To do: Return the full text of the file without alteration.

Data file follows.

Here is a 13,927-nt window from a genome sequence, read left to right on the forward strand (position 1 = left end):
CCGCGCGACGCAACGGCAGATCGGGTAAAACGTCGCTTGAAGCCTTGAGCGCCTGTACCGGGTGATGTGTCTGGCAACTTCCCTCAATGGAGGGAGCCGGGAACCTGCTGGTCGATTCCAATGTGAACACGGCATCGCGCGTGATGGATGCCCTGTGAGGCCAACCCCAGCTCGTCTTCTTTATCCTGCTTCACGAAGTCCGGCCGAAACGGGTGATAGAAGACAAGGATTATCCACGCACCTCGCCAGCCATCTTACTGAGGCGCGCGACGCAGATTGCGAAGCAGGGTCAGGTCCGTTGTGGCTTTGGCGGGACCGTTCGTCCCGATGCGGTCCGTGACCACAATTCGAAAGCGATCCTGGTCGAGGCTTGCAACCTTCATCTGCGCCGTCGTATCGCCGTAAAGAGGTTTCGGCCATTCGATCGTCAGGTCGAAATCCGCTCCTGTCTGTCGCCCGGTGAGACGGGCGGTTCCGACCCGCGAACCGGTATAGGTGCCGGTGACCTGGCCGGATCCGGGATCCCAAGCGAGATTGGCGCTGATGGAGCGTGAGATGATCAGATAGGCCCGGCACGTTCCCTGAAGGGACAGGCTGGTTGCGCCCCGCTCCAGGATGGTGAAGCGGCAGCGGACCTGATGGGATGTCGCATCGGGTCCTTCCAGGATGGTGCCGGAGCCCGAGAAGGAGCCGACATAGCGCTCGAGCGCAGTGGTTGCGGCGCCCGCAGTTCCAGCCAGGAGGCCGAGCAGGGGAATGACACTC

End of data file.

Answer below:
Here is a 13,927-nt window from a genome sequence, read left to right on the forward strand (position 1 = left end):
CCGCGCGACGCAACGGCAGATCGGGTAAAACGTCGCTTGAAGCCTTGAGCGCCTGTACCGGGTGATGTGTCTGGCAACTTCCCTCAATGGAGGGAGCCGGGAACCTGCTGGTCGATTCCAATGTGAACACGGCATCGCGCGTGATGGATGCCCTGTGAGGCCAACCCCAGCTCGTCTTCTTTATCCTGCTTCACGAAGTCCGGCCGAAACGGGTGATAGAAGACAAGGATTATCCACGCACCTCGCCAGCCATCTTACTGAGGCGCGCGACGCAGATTGCGAAGCAGGGTCAGGTCCGTTGTGGCTTTGGCGGGACCGTTCGTCCCGATGCGGTCCGTGACCACAATTCGAAAGCGATCCTGGTCGAGGCTTGCAACCTTCATCTGCGCCGTCGTATCGCCGTAAAGAGGTTTCGGCCATTCGATCGTCAGGTCGAAATCCGCTCCTGTCTGTCGCCCGGTGAGACGGGCGGTTCCGACCCGCGAACCGGTATAGGTGCCGGTGACCTGGCCGGATCCGGGATCCCAAGCGAGATTGGCGCTGATGGAGCGTGAGATGATCAGATAGGCCCGGCACGTTCCCTGAAGGGACAGGCTGGTTGCGCCCCGCTCCAGGATGGTGAAGCGGCAGCGGACCTGATGGGATGTCGCATCGGGTCCTTCCAGGATGGTGCCGGAGCCCGAGAAGGAGCCGACATAGCGCTCGAGCGCAGTGGTTGCGGCGCCCGCAGTTCCAGCCAGGAGGCCGAGCAGGGGAATGACACTC